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CAFOs Have No “Duty to Apply” for a CWA Discharge Permit, says 5th Circuit
In a high-profile and procedurally complex case, National Pork Producers Council v. U.S. EPA, the details of which I will spare you, the 5th Circuit Court of Appeals held that the U.S. EPA overreached in its 2008 Rule about Clean Water Act (“CWA”) permits for concentrated animal feeding operations (“CAFOs”). The court held that EPA was extending liability beyond the limits allowed by the CWA, and that it could not impose a duty to obtain a permit on CAFOs unless and until they had an actual discharge.
EPA’s 2008 rule required CAFOs that discharge or “propose” to discharge to apply for a permit. (In EPA-speak, “proposed” does not mean that they intend to discharge, just that their facility is designed in such a way that they might discharge even if they don’t intend to.) This creates a separate “duty to apply” distinct from the requirement to have a permit when discharging. Thus, a CAFO that discharged without a permit could be held liable both for discharging without a permit, and for failing to apply for a permit.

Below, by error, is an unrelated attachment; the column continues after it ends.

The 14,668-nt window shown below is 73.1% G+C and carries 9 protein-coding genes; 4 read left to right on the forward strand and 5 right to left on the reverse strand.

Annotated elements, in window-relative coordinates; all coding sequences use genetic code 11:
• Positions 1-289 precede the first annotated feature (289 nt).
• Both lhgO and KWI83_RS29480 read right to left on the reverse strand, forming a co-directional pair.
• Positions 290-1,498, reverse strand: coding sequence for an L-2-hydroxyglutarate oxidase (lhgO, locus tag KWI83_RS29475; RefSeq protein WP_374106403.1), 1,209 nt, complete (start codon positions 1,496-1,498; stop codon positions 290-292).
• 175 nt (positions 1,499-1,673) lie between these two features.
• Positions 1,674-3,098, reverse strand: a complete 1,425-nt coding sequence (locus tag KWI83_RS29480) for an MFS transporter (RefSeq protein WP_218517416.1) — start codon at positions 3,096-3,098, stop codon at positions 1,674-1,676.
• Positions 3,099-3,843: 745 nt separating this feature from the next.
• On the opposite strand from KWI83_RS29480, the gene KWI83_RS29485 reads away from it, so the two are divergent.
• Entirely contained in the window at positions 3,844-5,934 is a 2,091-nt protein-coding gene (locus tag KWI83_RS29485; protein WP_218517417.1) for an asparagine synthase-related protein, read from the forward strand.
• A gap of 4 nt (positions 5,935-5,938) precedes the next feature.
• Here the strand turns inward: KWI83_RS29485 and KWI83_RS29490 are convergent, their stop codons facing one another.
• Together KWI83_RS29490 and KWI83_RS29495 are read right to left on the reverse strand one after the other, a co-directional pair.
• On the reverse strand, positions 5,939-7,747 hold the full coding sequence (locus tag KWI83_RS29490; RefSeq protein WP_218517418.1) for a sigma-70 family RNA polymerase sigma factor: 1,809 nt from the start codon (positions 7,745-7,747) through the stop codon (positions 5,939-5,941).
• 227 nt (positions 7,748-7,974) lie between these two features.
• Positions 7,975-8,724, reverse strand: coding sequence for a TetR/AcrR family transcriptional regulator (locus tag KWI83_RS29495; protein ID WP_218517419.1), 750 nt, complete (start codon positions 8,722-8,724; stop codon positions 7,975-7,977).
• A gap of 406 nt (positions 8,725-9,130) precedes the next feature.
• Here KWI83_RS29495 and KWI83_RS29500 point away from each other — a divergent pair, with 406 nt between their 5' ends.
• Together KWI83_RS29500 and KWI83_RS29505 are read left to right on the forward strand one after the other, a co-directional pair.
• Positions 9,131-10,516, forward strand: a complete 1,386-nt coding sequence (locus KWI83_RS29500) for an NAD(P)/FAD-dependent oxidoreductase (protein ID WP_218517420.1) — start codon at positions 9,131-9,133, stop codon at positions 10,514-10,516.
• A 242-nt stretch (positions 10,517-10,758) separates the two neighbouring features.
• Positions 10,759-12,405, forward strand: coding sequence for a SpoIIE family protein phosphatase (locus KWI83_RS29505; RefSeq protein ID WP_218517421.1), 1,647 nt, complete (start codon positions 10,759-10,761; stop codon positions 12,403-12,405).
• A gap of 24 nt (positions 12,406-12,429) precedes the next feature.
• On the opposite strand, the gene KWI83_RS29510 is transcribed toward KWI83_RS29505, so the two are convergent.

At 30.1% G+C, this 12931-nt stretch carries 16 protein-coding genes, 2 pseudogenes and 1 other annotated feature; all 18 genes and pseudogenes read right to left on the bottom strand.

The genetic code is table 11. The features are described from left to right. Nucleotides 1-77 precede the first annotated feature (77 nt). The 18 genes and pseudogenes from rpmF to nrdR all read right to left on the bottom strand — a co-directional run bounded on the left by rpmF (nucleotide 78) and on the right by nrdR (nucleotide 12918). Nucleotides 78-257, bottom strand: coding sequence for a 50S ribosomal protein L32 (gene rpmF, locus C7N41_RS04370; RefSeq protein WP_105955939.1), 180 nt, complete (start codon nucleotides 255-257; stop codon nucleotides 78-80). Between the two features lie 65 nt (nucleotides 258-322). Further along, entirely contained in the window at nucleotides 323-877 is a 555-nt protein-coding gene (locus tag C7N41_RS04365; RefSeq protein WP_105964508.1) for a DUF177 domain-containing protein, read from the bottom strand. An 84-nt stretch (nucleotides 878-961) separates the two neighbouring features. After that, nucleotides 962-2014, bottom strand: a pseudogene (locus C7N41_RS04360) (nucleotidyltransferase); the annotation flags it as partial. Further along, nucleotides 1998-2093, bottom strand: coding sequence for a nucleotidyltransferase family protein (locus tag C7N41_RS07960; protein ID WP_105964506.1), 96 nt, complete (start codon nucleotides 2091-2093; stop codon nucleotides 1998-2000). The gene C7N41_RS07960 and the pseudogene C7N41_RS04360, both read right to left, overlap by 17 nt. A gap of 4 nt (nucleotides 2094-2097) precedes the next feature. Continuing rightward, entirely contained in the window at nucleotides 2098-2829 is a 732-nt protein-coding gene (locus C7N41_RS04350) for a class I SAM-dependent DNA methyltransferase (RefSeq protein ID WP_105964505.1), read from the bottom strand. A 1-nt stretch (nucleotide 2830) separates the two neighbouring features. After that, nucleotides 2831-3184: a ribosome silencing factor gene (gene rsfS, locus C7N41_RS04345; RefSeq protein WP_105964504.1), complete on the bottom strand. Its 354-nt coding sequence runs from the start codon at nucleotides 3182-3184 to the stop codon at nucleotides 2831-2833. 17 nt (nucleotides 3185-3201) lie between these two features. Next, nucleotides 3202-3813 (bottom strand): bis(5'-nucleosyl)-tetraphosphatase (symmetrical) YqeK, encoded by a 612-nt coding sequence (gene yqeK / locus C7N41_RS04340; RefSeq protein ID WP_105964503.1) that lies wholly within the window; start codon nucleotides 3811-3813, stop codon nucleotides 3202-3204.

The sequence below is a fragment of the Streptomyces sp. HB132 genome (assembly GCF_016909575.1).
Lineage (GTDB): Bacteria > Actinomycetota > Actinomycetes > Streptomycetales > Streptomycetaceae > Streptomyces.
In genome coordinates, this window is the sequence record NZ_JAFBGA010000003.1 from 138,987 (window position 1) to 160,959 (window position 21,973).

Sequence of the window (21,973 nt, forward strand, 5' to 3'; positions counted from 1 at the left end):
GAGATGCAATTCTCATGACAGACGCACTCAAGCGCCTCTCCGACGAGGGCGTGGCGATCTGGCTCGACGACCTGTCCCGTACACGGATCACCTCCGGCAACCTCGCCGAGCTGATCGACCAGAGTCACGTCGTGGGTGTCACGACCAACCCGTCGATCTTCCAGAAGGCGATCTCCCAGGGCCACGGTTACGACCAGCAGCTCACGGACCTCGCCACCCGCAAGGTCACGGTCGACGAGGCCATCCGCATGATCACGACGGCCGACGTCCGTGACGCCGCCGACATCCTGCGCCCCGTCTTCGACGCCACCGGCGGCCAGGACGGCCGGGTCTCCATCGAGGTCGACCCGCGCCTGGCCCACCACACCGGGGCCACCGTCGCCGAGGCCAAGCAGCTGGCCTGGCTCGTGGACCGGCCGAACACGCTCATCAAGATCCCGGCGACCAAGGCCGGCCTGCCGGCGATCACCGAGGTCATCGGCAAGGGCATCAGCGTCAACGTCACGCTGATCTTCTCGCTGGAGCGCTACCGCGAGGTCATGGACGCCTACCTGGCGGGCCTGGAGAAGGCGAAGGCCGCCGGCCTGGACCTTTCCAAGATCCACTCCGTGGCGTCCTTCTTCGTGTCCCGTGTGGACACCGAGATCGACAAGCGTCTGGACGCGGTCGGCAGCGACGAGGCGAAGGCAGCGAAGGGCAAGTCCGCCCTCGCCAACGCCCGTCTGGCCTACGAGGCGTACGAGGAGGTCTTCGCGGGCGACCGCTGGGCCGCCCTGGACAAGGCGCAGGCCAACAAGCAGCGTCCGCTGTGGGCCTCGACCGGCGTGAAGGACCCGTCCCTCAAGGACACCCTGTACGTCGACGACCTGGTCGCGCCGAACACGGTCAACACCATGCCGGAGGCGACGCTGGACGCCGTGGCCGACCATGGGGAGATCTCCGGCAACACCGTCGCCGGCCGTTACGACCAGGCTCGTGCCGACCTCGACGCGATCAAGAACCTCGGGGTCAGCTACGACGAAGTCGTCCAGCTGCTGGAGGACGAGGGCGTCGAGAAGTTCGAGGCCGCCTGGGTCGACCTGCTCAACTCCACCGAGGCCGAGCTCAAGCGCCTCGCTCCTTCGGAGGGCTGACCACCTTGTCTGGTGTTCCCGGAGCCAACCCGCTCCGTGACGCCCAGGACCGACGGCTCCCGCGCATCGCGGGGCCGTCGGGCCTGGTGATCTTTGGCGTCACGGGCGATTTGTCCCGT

In a unanimous decision, the 5th Circuit held that the EPA’s “duty to apply” was an attempt by EPA to expand the liability scheme under the CWA beyond what the statute allows. Relying on the 2nd Circuit’s decision in Waterkeeper Alliance, Inc. v. Environmental Protection Agency, 399 F.3d 486 (2d Cir. 2005) (which struck down parts of EPA’s 2003 CAFO rule) and related cases, the 5th Circuit found that EPA’s authority under the CWA is strictly limited to the discharge of pollutants into navigable waters, and until that discharge occurs, EPA lacks regulatory authority.
Therefore, there is no “duty to apply.“ As the court said with admirable clarity: “the imposition of failure to apply liability is an attempt by the EPA to create from whole cloth new liability provisions. The CWA simply does not authorize this type of supplementation to its comprehensive liability scheme.“ The American Farm Bureau Federation has hailed the decision as “a major court victory.”